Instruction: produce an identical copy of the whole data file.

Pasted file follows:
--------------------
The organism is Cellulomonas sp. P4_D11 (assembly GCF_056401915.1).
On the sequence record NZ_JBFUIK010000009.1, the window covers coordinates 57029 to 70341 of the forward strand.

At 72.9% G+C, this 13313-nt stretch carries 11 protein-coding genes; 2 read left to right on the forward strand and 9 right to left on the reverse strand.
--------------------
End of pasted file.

The organism is Cellulomonas sp. P4_D11 (assembly GCF_056401915.1).
On the sequence record NZ_JBFUIK010000009.1, the window covers coordinates 57029 to 70341 of the forward strand.

At 72.9% G+C, this 13313-nt stretch carries 11 protein-coding genes; 2 read left to right on the forward strand and 9 right to left on the reverse strand.